Old Dodge compacts / TUE 12-3-13 / King killed in sack of Troy / Bobbysoxer's footwear / Sushi bar soup / Signs in movie Signs / NHL's James Memorial Trophy
Tuesday, December 3, 2013
Constructor: Phil Ruzbarsky
Relative difficulty: Medium
THEME: horseback riding — first words of theme answers are all related to equestrianism or whatever it's called
- SADDLE SHOES (17A: Bobbysoxer's footwear)
- HALTER TOP (24A: Sleeveless garment)
- SPUR OF THE MOMENT (37A: Impromptu)
- BIT O' HONEY (47A: Nestlé bar)
- CROP CIRCLES (57A: The signs in the movie "Signs")
Word of the Day: SEPOY Rebellion (32D: India's ___ Rebellion, 1857-59) —
The Indian Rebellion of 1857 began as a mutiny of sepoys of the East India Company's army on 10 May 1857, in the town of Meerut, and soon escalated into other mutinies and civilian rebellions largely in the upper Gangetic plain and central India, with the major hostilities confined to present-day Uttar Pradesh, Bihar, northern Madhya Pradesh, and the Delhi region. The rebellion posed a considerable threat to Company power in that region, and was contained only with the fall ofGwalior on 20 June 1858. The rebellion is also known as India's First War of Independence, the Great Rebellion, the Indian Mutiny, the Revolt of 1857, the Uprising of 1857, the Sepoy Rebellion and the Sepoy Mutiny. The Mutiny was a result of various grievances. However the flashpoint was reached when the soldiers were asked to bite off the paper cartridges for their rifles which they believed were greased with animal fat, namely beef and pork. This was, and is, against the religious beliefs of Hindus and Muslims, respectively. Other regions of Company-controlled India – such as Bengal, the Bombay Presidency, and the Madras Presidency – remained largely calm. In Punjab, the Sikh princes backed the Company by providing soldiers and support. The large princely states of Hyderabad, Mysore, Travancore, and Kashmir, as well as the smaller ones of Rajputana, did not join the rebellion. In some regions, such as Oudh, the rebellion took on the attributes of a patriotic revolt against European presence. Maratha leaders, such as Lakshmibai, the Rani of Jhansi, became folk heroes in the nationalist movement in India half a century later; however, they themselves "generated no coherent ideology" for a new order. The rebellion led to the dissolution of the East India Company in 1858. It also led the British to reorganize the army, the financial system and the administration in India. The country was thereafter directly governed by the crown as the new British Raj. (wikipedia)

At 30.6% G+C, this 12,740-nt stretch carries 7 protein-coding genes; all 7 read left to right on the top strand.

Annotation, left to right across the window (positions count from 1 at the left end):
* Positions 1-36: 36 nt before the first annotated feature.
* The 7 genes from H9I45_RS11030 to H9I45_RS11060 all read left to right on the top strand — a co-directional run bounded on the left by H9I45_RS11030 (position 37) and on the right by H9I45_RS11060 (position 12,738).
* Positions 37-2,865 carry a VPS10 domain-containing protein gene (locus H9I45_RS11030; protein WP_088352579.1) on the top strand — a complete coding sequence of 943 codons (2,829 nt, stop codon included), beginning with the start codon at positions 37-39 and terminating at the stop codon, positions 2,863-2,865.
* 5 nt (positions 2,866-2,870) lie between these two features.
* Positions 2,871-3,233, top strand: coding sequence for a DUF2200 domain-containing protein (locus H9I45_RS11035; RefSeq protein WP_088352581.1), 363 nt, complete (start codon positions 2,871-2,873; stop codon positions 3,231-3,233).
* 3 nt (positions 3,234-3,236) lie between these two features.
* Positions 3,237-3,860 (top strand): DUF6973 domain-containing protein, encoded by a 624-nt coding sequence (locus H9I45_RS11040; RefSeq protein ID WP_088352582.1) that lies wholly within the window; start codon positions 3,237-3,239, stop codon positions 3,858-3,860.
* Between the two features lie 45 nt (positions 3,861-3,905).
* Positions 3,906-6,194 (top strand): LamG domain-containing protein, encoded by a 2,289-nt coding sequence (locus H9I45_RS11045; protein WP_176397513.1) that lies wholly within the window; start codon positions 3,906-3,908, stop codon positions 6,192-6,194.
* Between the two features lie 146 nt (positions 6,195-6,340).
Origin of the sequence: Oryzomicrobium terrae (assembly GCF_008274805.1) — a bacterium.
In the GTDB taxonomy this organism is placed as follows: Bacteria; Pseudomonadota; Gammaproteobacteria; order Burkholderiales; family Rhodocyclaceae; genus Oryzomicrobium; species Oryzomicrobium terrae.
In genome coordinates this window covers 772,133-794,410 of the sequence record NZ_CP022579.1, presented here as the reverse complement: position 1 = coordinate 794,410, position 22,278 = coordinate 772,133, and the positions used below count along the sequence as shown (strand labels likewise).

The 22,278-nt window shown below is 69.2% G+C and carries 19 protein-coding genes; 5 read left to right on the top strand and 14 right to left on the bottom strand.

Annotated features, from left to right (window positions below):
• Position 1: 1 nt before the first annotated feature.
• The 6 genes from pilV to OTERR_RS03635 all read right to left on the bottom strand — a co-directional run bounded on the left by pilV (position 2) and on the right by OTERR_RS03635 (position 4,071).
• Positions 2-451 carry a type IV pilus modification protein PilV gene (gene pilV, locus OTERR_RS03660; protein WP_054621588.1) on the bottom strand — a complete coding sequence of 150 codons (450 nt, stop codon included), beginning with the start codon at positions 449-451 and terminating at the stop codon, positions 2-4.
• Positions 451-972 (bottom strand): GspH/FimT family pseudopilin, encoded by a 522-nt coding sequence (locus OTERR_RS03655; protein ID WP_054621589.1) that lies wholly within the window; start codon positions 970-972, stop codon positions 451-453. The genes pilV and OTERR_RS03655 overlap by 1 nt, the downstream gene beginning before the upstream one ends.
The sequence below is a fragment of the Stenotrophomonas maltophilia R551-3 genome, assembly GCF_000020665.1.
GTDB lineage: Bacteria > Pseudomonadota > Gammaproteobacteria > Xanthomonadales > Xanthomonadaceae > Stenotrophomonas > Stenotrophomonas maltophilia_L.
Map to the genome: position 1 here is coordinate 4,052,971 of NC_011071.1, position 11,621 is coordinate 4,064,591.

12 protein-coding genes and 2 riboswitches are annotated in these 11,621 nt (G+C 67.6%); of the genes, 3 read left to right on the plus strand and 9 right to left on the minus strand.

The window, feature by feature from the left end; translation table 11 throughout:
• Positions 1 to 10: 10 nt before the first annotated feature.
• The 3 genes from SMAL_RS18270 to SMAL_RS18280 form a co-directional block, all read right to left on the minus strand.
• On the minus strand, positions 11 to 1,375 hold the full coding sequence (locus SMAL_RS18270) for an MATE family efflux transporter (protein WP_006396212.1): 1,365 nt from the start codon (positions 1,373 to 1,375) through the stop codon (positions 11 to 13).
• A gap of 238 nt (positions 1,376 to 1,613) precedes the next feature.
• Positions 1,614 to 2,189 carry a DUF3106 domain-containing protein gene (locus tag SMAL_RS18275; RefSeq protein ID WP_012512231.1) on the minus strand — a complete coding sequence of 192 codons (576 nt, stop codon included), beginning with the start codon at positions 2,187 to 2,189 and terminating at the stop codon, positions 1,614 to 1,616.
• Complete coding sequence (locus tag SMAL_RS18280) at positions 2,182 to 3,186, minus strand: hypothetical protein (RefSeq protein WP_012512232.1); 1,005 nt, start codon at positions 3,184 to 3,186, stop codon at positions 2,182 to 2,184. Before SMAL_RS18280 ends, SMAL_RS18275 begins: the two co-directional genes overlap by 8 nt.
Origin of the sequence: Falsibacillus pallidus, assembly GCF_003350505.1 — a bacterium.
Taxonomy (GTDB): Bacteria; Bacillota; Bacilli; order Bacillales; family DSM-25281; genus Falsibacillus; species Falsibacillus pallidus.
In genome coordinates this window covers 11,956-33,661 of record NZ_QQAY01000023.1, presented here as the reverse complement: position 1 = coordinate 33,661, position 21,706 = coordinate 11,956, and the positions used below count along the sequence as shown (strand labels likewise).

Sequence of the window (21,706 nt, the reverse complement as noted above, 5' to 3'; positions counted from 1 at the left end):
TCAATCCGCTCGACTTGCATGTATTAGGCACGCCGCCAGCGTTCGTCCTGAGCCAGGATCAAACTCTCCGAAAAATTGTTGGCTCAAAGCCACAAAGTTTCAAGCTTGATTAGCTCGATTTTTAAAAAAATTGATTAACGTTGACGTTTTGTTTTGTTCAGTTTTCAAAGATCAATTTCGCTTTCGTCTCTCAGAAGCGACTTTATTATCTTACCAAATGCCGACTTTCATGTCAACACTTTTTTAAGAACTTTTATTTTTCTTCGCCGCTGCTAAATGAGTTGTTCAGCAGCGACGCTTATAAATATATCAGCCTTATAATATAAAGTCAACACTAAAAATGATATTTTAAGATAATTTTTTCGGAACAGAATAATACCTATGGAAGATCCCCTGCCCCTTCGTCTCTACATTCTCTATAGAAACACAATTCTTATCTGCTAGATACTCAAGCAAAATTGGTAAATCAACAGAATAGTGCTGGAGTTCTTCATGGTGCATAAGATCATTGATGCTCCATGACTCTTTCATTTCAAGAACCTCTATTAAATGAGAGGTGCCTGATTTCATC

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I like the grid way more than I like the theme. First-words-have-something-in-common. Again. A bit tired. The only theme answer I really like here is SPUR OF THE MOMENT. Nice attempt to get all the horsey words into non-horsey contexts, but SADDLE SHOES do derive their name from their saddle-shaped pattern, so still some horsiness there. Anyway, as I say, you can have the theme. I do think the grid is more interesting than most Tuesday grids, though the short stuff in the SW is ugly, and there's probably more short ugliness than you'd like to see on any day. But DOBRO is a nice 5-letter answer (not many of those), and the long Downs give the grid some flair. Even LESSER GOD, which I only know from the movie title "Children of a LESSER GOD," is growing on me. LESSER is just a bunch of common letters, but the phrase as a whole seems original and interesting.
Puzzle felt like it was playing slightly harder than usual, and that turned out to be right: harder, but only slightly—not such that it runs toward the Challenging side. I had trouble in and around SEPOY (never can remember that term, which I've only ever seen in crosswords), but otherwise moved fairly steadily, if haphazardly, around the grid. I get CAY and "quay" confused. CAY always looks wrong to me. Like a typo. I balked at MIDMAY at first, but like LESSER GOD, it's growing on me. I don't think I knew there was such a day as "Armed Forces Day." Memorial Day, yes. Veterans Day, sure. How many days does the military get? I guess Armed Forces Day honors the not-killed and not-yet-vets, i.e. those currently in the military. That makes sense. Seems like we'd make a bigger deal out of it.
OK, see you tomorrow.
Signed, Rex Parker, King of CrossWorld